Recently posted a photograph of Cooper City Commissioner Neal DeJesus, who also serves as chairman of the Broward Ethics Commission, on a prototype three-wheeled police vehicle that basically looks like a SkiDoo for land (it was actually a Can-Am Spyder, which you can read about here). We had fun with it, since DeJesus looked like the classic politician not only patronizing the police but trying to be one of them.
Well, I quickly learned a whole lot more about ol' Neal, who is viewed by activists as a part of dingbat Mayor Debbie Eisinger's posse in Cooper City. For one, he's hanging out a whole lot with Broward Sheriff Al Lamberti, to the point that he at times drives a BSO-issued Dodge Avenger and has been paid by taxpayers in his city for traveling to meet with the sheriff.
DeJesus, a former firefighter and current preacher, says he helped negotiate new terms in an impasse between Lamberti and Broward firefighters.
"I helped [Lamberti] with some union negotiations with the fire union just on a pro bono basis just because of my history as a fire chief," DeJesus told me. "They have a contract before the body right now. It was absolutely voluntary; I was never compensated."
He says he drove the Avenger only while doing the "volunteer work" for BSO.
"That was strictly to drive from point A to point B," DeJesus told me. "It was never a take-home vehicle."
What about the mileage? City records show that DeJesus last August charged his city mileage for visits to the sheriff, to Lamberti's Executive Officer Don Prichard, and to attend a memorial for slain BSO Sgt. Chris Reyka. He was reimbursed that month more than $100.
Critics allege that DeJesus, a former deputy fire chief in Coral Gables, charged the city for what amounted to personal travel. Many sources inside the city and within BSO itself say that Lamberti's plan is to make DeJesus the next fire chief of Broward County.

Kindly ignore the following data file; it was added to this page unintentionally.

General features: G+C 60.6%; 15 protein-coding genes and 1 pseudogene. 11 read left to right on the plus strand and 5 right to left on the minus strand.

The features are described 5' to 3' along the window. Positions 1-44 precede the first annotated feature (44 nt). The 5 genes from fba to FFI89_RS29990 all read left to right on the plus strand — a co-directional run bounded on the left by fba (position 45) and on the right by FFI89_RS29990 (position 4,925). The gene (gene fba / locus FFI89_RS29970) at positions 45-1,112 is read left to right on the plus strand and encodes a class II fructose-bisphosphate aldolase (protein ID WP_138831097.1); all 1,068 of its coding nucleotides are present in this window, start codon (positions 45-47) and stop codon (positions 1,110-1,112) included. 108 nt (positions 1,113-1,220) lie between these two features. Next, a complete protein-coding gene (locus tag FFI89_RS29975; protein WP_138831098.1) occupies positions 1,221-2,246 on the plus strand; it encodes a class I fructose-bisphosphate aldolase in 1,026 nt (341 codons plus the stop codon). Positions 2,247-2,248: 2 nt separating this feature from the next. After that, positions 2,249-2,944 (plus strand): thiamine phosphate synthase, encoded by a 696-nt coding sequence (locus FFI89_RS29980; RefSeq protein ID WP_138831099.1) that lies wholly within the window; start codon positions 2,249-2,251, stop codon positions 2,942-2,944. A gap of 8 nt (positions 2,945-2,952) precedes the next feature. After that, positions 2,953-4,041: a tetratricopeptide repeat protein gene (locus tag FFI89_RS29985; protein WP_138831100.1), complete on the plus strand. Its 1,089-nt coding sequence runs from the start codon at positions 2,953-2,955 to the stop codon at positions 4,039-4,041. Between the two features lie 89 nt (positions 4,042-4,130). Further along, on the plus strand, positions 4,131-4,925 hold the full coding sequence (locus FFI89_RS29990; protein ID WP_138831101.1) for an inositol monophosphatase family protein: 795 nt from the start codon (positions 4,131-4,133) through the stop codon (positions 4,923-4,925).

Inside, you can see what DeJesus says about that.
DeJesus said he charged the city for mileage for the sheriff visits because he was representing the city during the trips in negotiations for its own contracts with BSO. When asked if he expects to be made fire chief of Broward County, he made it clear that he would entertain the idea.
"To date, the sheriff and I have not talked about the fire chief position because he has a fire chief," DeJesus said. "Joe Lello is his fire chief. The day I met with the fire chief's staff, I said, 'I'm not here because the sheriff has offered me the chief's position.' ... If the sheriff was to talk about the opportunity, I would have to decide if it was the right fit for he and I."
He said he's already considered whether he would keep his position as city commissioner should the offer be extended.
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"Regardless of the legal answer, I don't think [keeping both positions] would pass the smell test," DeJesus said. "If the offer was made -- and there's a lot of presumption here, because he has a fire chief -- but if I was the right guy and it was the right position for me, I don't believe it would be appropriate for me to remain as a city official because [Cooper City] has a contract with BSO. It doesn't pass the smell test, and it wouldn't be the right thing to do. I would have to step down."
Maybe he and Lamberti haven't spoken about it, but it's clear from his responses that DeJesus has done a lot of thinking about it. In return, sources say Lamberti is leaning on him for political help. It's ironic, because one of the great selling points for Lamberti when he was appointed the position to replace the disgraced Ken Jenne was that, unlike his indicted predecessor, he was a veteran lawman instead of a politician. But it's become increasingly clear that Lamberti has become consumed by politics of late, perhaps to the detriment of his agency.
But DeJesus says he hasn't given the sheriff any political juice in Cooper City.
"He'd be leaning on the wrong person because I'm green to politics," said DeJesus. "I grew up in a career in public service. And I had a calling to the ministry."